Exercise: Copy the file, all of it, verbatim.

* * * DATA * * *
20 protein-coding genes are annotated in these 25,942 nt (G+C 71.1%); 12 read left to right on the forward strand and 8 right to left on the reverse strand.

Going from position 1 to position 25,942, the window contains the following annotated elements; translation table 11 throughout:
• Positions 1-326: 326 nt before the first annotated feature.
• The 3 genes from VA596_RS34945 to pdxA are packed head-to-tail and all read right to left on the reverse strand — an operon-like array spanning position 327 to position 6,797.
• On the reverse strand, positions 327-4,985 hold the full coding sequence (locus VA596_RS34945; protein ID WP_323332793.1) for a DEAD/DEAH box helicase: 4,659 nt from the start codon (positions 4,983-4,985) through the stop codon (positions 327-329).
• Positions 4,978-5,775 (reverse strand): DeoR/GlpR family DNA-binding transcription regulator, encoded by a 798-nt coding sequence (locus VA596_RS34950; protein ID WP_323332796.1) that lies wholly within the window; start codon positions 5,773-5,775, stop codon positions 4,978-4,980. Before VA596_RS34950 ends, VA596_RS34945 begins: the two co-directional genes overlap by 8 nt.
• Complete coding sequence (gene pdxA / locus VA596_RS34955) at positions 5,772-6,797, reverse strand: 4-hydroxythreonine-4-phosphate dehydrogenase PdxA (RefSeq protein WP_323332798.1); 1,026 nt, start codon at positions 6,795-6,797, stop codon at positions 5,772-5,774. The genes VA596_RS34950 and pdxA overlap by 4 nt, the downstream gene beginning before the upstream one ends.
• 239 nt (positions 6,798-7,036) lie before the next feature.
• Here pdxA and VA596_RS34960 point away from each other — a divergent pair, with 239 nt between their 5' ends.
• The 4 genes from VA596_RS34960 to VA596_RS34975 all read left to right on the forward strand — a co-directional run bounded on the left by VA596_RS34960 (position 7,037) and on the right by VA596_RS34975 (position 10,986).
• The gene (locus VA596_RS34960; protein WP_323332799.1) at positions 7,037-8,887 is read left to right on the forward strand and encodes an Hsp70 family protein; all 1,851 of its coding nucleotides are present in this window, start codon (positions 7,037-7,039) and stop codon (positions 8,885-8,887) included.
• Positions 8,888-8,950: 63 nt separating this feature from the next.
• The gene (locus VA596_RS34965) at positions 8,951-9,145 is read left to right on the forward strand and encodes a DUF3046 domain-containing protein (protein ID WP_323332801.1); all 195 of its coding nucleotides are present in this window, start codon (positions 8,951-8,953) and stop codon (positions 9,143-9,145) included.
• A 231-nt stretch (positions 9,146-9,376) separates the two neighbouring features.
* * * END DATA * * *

20 protein-coding genes are annotated in these 25,942 nt (G+C 71.1%); 12 read left to right on the forward strand and 8 right to left on the reverse strand.

Going from position 1 to position 25,942, the window contains the following annotated elements; translation table 11 throughout:
• Positions 1-326: 326 nt before the first annotated feature.
• The 3 genes from VA596_RS34945 to pdxA are packed head-to-tail and all read right to left on the reverse strand — an operon-like array spanning position 327 to position 6,797.
• On the reverse strand, positions 327-4,985 hold the full coding sequence (locus VA596_RS34945; protein ID WP_323332793.1) for a DEAD/DEAH box helicase: 4,659 nt from the start codon (positions 4,983-4,985) through the stop codon (positions 327-329).
• Positions 4,978-5,775 (reverse strand): DeoR/GlpR family DNA-binding transcription regulator, encoded by a 798-nt coding sequence (locus VA596_RS34950; protein ID WP_323332796.1) that lies wholly within the window; start codon positions 5,773-5,775, stop codon positions 4,978-4,980. Before VA596_RS34950 ends, VA596_RS34945 begins: the two co-directional genes overlap by 8 nt.
• Complete coding sequence (gene pdxA / locus VA596_RS34955) at positions 5,772-6,797, reverse strand: 4-hydroxythreonine-4-phosphate dehydrogenase PdxA (RefSeq protein WP_323332798.1); 1,026 nt, start codon at positions 6,795-6,797, stop codon at positions 5,772-5,774. The genes VA596_RS34950 and pdxA overlap by 4 nt, the downstream gene beginning before the upstream one ends.
• 239 nt (positions 6,798-7,036) lie before the next feature.
• Here pdxA and VA596_RS34960 point away from each other — a divergent pair, with 239 nt between their 5' ends.
• The 4 genes from VA596_RS34960 to VA596_RS34975 all read left to right on the forward strand — a co-directional run bounded on the left by VA596_RS34960 (position 7,037) and on the right by VA596_RS34975 (position 10,986).
• The gene (locus VA596_RS34960; protein WP_323332799.1) at positions 7,037-8,887 is read left to right on the forward strand and encodes an Hsp70 family protein; all 1,851 of its coding nucleotides are present in this window, start codon (positions 7,037-7,039) and stop codon (positions 8,885-8,887) included.
• Positions 8,888-8,950: 63 nt separating this feature from the next.
• The gene (locus VA596_RS34965) at positions 8,951-9,145 is read left to right on the forward strand and encodes a DUF3046 domain-containing protein (protein ID WP_323332801.1); all 195 of its coding nucleotides are present in this window, start codon (positions 8,951-8,953) and stop codon (positions 9,143-9,145) included.
• A 231-nt stretch (positions 9,146-9,376) separates the two neighbouring features.